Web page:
Purpose of the work
The aim of this study was to evaluate the evolution of the building airtightness over the time and to assess the long term performance (durability) of the air barrier system. For this purpose, several passive houses were repeatedly tested over a period of 6 to 11 years.
Method of approach
In this study, 5 passive houses were tested several times over a period of 6 or 11 years. Besides the repeated testing, information about the conditions of the buildings service over the period between the successive tests was collected in order to explain the differences between the test results. The buildings were tested by the same technician using the same equipment. If possible, the technician always prepared the building in the same way and followed the same measuring procedure. The tests were carried out preferentially in the same period of year under similar climatic conditions. Therefore, the differences between the test results should reflect namely the impact of ageing and the impact of the air barrier system modifications. Information concerning interventions to the building envelope was collected from the building users or the caretaker. Therefore, the impact of such interventions on the building airtightness is traceable.
Content of the contribution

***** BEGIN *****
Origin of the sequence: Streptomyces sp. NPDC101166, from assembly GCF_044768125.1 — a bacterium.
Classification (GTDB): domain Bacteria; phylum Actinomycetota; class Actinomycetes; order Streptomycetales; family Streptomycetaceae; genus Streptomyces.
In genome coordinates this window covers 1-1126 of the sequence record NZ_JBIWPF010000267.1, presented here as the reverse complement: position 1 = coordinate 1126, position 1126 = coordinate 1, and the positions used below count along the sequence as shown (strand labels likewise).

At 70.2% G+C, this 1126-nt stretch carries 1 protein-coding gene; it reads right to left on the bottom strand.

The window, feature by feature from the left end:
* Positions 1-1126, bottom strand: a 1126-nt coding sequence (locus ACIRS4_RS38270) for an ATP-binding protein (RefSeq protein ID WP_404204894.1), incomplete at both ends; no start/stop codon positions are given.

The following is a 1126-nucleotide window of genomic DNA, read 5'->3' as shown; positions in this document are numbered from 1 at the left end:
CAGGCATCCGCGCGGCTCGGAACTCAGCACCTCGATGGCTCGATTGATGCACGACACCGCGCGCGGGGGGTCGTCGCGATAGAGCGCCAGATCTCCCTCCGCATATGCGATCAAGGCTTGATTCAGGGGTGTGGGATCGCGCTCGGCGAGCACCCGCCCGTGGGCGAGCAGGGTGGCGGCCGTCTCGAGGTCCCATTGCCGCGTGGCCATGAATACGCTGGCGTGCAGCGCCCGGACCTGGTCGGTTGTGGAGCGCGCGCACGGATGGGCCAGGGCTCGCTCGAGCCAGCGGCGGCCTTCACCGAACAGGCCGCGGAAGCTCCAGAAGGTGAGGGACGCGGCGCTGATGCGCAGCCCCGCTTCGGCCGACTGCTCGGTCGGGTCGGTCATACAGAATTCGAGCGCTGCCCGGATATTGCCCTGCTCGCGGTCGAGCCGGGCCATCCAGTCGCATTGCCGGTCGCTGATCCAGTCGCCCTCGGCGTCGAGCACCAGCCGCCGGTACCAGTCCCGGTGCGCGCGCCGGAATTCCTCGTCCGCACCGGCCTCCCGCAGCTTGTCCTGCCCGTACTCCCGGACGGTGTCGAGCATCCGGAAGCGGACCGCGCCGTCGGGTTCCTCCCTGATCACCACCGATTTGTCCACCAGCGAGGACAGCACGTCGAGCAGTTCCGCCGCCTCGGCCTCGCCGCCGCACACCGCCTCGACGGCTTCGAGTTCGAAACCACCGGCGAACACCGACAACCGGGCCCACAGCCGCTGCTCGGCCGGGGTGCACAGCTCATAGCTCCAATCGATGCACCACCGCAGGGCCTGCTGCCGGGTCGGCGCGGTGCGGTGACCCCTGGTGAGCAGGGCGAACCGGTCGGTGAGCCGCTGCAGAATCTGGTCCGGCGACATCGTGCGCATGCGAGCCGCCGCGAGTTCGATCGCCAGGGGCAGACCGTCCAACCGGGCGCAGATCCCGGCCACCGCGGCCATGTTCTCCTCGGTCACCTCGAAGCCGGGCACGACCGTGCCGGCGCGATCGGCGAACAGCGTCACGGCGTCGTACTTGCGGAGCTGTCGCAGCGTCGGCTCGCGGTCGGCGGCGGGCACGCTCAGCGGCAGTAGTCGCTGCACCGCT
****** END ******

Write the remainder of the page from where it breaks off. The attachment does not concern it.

The buildings A, B, C and D belongs to the same pilot project. They have a very similar size, the same timber structure and the same air barrier system, but they serve for different purposes.
This allows a comparison of the potential impact of different user’s behaviour on the airtightness durability. The buildings A and B were tested at the commissioning, 3 years after and then each 2 years or even each year. The buildings C and D were tested only twice, at the commissioning and 11 years later. The building E is an experimental passive house with single-layer massonry wals. It was tested at the commissioning and 6 years later.
Results and assessment of their significance
In all the buildings, the airtightness has deteriorated over the period of monitoring. The n50 increased from 0.5 h-1 to 0.7 h-1 in buildings A and B and from 0.22 h-1 to 0.27 h-1 in the building E. The n50 of building C and D increased more significantly from 0.5 h-1 to 1.3 h-1 and from 0.7 h-1 to 1.4 h-1 respectively (due to improper maintenance works carried out with little concern about airtightness).
The results show that a good airtightness durability can be achieved if:
- the air barrier system is designed and executed carefully
- the users respect some basic restrictions concerning the modifications of the building envelope which aim to protect the air barrier system
- all interventions into the air barrier system that can occur e.g. during refurbishment or repair works are properly repaired (inversely, improper interventions can significantly deteriorate the airtightness)
The results confirm that the airtightness decreases namely during the first years of the building service
The proposed paper is an extended version of an article already published in the proceedings of the 39th AIVC Conference.
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